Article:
This is a wonderful posting from Cameron Von St. James ….
“How my Family Stuck Together During a Cancer Diagnosis
My wife, Heather, has mentioned to me several times that she cannot imagine what I went through as her husband and caregiver after she was diagnosed with cancer. I hope that by sharing my story here, I can help shed more light on what its like to be a caregiver for a loved one with cancer.
Our first and only child, Lily, a beautiful little girl, was born just three months before Heather was diagnosed. Our lives were filled with the excitement and joy that comes with being new parents. We were optimistic and hopeful about what the future would bring for our new little family. But just three months later, all of that happiness would be stripped away from us in an instant. Heather’s fatigue and shortness of breath, symptoms which we chalked up to the stresses of being new parents, continued to get worse, and a few doctors visits later we were given the terrible news: my wife had mesothelioma.
You can imagine that I was overwhelmed, and on the verge of a breakdown. I couldn’t imagine how we would never get through it. When we were questioned about my wife’s future medical choices and treatment options, I quickly was brought back to reality. It would be the first of many times over the coming months that we would be forced to make impossible decisions in the face of emotional turmoil.
I was filled with anger, fear, and rage, and I often used profanity because I was so upset. Angry outbursts at others were commonplace for me, and I couldn’t help but lash out in an attempt to vent my feelings. Over time, I learned to control my emotions because I needed to be strong for my daughter and wife. I realized that my anger and fear were not helping the situation in the least, and my wife needed me to be strong. From that point on, I did my very best to be a stable, strong source of hope and optimism for my family.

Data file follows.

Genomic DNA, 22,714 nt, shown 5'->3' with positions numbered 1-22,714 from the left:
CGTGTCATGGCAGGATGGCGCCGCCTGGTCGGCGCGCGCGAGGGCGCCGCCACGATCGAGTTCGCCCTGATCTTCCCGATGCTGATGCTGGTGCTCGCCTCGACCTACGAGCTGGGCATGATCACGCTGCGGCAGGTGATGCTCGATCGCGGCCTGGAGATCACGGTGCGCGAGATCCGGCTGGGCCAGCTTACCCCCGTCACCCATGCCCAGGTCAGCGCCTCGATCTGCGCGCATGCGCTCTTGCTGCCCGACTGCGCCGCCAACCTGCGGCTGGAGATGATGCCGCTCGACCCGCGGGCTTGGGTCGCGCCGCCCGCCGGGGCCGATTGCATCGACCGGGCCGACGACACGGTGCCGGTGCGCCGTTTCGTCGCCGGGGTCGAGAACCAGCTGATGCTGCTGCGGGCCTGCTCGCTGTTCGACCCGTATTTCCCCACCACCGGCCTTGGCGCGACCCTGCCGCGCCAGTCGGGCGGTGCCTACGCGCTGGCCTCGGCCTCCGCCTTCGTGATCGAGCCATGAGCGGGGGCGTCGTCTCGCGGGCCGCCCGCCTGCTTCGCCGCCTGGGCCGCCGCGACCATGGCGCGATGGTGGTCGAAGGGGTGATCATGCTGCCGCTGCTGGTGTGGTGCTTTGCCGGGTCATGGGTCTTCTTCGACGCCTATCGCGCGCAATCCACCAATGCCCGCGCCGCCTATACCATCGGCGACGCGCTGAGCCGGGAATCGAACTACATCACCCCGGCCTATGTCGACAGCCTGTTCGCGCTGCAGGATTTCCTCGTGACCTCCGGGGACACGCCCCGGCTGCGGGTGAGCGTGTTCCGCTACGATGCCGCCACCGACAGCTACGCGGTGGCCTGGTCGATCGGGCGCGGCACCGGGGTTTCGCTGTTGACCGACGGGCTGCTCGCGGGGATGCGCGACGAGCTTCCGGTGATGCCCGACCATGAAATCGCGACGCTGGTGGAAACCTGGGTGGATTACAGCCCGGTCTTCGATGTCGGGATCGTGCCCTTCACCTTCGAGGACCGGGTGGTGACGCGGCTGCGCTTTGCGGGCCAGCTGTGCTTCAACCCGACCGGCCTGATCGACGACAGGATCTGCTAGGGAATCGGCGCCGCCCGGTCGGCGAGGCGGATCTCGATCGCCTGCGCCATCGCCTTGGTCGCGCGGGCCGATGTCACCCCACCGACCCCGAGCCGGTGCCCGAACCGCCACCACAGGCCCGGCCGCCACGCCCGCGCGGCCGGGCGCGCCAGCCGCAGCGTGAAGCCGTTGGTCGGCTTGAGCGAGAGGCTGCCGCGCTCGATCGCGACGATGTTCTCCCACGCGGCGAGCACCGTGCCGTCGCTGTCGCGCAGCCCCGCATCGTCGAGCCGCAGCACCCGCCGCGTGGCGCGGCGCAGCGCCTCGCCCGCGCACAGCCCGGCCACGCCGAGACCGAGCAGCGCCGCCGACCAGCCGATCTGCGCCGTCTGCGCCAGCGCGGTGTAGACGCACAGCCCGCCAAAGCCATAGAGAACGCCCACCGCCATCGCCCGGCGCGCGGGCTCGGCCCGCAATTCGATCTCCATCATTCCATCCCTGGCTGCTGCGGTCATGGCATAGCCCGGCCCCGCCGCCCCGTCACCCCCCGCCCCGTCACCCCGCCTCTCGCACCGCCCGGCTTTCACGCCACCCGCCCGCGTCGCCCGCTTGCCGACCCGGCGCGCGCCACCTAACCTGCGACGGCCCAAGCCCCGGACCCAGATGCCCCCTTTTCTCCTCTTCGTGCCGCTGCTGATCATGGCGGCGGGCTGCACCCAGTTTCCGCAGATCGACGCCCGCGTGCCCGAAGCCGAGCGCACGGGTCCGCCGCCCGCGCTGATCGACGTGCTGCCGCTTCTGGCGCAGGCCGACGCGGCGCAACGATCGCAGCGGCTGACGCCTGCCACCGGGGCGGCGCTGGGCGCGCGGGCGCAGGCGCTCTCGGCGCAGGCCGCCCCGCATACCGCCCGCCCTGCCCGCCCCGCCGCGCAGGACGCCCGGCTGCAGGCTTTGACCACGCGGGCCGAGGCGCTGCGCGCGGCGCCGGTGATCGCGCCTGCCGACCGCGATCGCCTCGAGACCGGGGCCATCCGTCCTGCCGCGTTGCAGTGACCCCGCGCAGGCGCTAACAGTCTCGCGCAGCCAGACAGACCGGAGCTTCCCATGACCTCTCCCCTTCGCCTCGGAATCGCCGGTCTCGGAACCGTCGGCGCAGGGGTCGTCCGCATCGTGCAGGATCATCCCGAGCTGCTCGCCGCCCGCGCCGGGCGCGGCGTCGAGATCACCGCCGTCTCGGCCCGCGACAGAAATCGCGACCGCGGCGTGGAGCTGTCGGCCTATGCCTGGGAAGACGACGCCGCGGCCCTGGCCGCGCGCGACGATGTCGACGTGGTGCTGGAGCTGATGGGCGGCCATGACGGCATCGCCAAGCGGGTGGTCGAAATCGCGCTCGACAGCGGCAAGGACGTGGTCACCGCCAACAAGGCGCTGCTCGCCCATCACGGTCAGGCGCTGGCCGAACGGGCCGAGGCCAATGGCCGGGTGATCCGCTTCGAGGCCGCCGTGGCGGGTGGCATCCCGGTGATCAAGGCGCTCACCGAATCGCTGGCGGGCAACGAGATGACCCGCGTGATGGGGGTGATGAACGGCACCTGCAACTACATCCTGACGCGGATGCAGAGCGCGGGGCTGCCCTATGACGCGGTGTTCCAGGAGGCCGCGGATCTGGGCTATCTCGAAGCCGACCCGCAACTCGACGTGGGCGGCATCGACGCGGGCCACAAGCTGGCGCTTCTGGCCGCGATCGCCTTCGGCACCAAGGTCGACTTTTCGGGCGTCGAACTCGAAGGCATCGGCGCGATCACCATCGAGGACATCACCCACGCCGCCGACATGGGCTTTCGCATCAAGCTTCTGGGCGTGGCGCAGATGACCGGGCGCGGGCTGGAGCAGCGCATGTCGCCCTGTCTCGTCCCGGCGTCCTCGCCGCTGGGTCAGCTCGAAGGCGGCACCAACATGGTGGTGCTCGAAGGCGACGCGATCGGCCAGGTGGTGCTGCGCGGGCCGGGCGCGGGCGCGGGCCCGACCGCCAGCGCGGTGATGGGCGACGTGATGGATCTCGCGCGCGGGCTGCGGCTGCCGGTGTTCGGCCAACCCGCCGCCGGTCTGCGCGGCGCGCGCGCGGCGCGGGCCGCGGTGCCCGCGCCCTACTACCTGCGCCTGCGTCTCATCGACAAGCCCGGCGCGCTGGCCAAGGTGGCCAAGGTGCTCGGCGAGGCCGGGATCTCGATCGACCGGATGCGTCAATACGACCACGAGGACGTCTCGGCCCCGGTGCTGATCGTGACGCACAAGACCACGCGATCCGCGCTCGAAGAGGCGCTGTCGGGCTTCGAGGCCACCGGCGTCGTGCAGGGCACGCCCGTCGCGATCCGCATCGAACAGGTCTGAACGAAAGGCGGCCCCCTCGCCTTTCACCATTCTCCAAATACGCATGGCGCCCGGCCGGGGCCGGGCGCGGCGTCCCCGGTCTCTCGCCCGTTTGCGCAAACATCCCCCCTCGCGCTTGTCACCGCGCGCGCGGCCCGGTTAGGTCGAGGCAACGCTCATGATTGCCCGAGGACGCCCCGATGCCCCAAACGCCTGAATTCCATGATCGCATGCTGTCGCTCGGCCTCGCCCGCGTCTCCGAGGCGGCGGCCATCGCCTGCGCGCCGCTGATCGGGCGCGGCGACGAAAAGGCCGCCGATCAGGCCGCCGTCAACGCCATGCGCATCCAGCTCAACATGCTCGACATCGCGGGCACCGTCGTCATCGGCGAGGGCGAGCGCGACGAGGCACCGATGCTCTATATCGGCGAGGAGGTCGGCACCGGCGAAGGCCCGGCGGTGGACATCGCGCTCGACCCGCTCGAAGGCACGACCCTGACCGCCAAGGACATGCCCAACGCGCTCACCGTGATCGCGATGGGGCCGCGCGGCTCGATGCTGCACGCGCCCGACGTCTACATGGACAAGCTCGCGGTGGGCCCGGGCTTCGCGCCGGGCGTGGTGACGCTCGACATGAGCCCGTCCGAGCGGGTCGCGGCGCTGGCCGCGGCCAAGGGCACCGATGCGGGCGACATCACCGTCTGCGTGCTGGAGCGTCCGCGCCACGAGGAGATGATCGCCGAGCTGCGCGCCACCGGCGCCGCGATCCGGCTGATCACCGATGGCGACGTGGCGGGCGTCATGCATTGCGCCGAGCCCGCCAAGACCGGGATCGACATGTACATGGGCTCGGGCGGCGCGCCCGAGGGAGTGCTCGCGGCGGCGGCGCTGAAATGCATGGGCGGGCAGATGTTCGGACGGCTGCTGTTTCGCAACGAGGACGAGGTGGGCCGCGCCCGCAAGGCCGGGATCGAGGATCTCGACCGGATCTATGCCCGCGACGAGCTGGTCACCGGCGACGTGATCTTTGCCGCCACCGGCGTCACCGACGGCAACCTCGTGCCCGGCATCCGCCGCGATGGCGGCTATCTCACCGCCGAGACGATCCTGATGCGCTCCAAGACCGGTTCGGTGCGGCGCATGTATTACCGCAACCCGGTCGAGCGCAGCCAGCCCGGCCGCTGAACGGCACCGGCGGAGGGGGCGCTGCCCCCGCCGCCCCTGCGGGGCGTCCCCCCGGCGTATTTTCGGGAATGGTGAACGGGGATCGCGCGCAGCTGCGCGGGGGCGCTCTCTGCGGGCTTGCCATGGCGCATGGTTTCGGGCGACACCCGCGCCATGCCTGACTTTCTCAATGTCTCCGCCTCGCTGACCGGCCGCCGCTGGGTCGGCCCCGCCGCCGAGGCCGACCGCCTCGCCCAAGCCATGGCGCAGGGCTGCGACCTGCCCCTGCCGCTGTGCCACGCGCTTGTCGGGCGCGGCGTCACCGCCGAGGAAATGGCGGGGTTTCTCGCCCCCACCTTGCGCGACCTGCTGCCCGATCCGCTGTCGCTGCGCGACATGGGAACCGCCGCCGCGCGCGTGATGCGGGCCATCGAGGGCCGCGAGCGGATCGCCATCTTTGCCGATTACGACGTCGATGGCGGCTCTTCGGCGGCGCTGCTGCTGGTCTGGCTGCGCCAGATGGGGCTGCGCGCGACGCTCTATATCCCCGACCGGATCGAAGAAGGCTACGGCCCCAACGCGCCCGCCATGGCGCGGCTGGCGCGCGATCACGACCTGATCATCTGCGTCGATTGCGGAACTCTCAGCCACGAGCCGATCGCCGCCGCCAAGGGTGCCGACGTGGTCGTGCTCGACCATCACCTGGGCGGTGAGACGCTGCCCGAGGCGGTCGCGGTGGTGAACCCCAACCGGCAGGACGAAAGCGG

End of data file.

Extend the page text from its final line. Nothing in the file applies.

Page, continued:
After Heather’s diagnosis, I inherited a whole new list of responsibilities as her caregiver. My to-do list seemed never-ending, and it contained items such as caring for our daughter, caring for pets and also arranging work and travel, medical appointments, taking care of our home, etc. Even though I tried to prioritize, I was still overwhelmed on a daily basis. I began to realize that I could not do everything on my own, and I had to begin accepting the many offers of help and support that were coming to us from our loving friends and family. Without the help of these people, I don’t know how I would have ever made it through this time.
There was a two-month period following her cancer surgery that was especially difficult for me. Heather underwent a highly invasive mesothelioma surgery in Boston, and we sent Lily to stay with Heather’s parents in South Dakota during the operation. As soon as she was well enough to travel, Heather left Boston to join Lily at her parents’ house. She was preparing for the next phase her treatment, and needed constant care during her recovery. I had to work full time to keep a roof over our heads, so I could not provide Heather with the care that she needed. We made the very difficult decision to be apart for the next two months while she recovered, and in those entire two months apart I was able to see my family only once.
One Friday after work, I drove 11 hours to see Heather and Lily. A late season snowstorm tried to prevent me from getting there, and I had to stop for a few hours and sleep on the side of the road while the plows did their best to clear a path. I finally got there on Saturday morning, and was able to spend a wonderful day and a half with them before driving another 11 hours to be back to work on Monday. This time was treasured because being away from them was difficult. I don’t look back on the experience with regret, but I recognized that cancer forced us to make difficult decisions.
I learned a lot during this time period. I learned to remain optimistic despite the overwhelming odds. I learned to prioritize and, I learned how to ask for and accept help from others in a time of need. Finally, I learned to never regret the tough decisions that cancer forced us to make. Rather, we learned to take comfort in these decisions, no matter how difficult, as they gave us some level of control over a situation that oftentimes seemed completely beyond our control. Even though the odds were against her, Heather is still alive and healthy. I hope that by sharing our story, we can inspire hope in others currently battling cancer today. “